The use of genetic engineering inagriculture has been the source of much debate. Todate, arguments have focused most strongly on thepotential human health risks, the flow of geneticmaterial to related species, and ecologicalconsequences. Little attention appears to have beengiven to a more fundamental concern, namely, who willbe the beneficiaries of this technology?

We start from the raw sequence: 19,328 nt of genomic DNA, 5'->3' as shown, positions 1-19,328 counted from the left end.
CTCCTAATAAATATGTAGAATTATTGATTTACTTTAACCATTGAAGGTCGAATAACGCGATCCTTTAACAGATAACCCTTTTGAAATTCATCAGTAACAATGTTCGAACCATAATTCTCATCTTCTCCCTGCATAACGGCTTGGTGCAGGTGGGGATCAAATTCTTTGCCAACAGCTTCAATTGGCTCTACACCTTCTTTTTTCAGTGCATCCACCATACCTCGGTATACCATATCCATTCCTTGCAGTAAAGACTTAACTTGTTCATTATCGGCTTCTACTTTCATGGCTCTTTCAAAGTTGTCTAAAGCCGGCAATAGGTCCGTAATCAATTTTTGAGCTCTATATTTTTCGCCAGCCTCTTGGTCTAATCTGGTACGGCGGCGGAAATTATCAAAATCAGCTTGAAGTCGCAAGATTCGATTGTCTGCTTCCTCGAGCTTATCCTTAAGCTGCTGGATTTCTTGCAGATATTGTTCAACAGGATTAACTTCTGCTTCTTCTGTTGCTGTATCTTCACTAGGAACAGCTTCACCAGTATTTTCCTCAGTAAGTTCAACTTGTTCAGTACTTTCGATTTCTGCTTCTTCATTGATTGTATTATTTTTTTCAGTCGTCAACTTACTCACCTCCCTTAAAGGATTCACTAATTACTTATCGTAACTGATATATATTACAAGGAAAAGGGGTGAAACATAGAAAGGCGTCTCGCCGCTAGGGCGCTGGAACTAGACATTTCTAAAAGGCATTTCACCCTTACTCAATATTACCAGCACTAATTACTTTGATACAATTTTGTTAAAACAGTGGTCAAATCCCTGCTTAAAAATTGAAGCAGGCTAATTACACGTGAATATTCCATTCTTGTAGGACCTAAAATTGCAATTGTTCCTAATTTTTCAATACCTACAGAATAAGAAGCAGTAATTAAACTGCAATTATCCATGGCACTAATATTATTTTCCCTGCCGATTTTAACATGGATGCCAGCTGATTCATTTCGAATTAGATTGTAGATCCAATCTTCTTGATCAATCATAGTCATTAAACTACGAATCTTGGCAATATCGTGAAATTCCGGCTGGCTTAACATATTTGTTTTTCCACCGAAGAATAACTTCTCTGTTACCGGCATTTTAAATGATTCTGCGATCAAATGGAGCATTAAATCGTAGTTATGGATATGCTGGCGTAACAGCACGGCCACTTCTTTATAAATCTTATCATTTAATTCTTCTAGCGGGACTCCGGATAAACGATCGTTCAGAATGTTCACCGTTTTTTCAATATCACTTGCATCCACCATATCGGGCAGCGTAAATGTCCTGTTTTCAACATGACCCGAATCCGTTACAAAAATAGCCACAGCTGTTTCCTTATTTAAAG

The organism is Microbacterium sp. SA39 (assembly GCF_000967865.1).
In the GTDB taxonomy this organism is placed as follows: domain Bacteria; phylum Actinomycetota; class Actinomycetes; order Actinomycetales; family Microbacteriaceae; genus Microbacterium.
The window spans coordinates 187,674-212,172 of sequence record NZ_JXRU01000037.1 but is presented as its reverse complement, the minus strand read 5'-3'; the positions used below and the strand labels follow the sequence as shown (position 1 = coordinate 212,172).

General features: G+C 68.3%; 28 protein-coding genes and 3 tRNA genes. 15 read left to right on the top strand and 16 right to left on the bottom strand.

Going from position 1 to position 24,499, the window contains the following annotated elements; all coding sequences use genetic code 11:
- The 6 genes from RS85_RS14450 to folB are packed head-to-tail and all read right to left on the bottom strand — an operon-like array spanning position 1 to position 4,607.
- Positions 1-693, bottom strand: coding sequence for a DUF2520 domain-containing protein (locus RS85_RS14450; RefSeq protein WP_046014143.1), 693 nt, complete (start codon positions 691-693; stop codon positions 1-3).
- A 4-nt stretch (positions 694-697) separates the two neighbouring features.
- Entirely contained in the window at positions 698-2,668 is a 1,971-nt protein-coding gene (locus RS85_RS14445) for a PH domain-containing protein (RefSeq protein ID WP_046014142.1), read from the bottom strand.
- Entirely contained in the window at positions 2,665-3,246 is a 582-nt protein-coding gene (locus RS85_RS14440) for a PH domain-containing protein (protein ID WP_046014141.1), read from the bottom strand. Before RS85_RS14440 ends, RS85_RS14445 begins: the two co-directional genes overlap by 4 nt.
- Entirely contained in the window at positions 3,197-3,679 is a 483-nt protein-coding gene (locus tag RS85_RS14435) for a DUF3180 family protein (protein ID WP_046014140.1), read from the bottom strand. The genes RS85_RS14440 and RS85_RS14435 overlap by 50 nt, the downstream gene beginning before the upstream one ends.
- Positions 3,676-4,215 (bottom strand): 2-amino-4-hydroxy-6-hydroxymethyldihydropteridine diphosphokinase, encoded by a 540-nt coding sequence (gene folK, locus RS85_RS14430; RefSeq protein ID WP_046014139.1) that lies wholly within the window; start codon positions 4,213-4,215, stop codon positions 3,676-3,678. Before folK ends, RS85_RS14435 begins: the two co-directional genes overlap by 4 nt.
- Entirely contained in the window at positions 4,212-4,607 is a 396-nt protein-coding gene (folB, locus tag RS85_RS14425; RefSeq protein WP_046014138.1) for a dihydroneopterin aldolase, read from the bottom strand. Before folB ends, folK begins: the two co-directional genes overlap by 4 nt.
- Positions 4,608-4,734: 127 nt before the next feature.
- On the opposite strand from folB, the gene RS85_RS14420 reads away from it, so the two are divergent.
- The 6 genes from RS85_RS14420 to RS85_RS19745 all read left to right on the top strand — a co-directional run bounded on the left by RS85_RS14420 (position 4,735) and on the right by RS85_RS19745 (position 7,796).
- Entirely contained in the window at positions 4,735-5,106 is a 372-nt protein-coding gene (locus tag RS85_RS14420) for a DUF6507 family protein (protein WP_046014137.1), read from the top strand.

Given the prevalence of chronic hunger and thestark economics of farming, it is arguable thatfarmers and the hungry should be the mainbeneficiaries of agricultural research. However, theapplication of genetic engineering appears unlikely tobenefit either of these two groups. This technology islargely controlled by the private sector, and itscontinued development hinges on its profitability.Thus, the only likely beneficiaries of the applicationof genetic engineering in agriculture are companieswith the capacity to use it.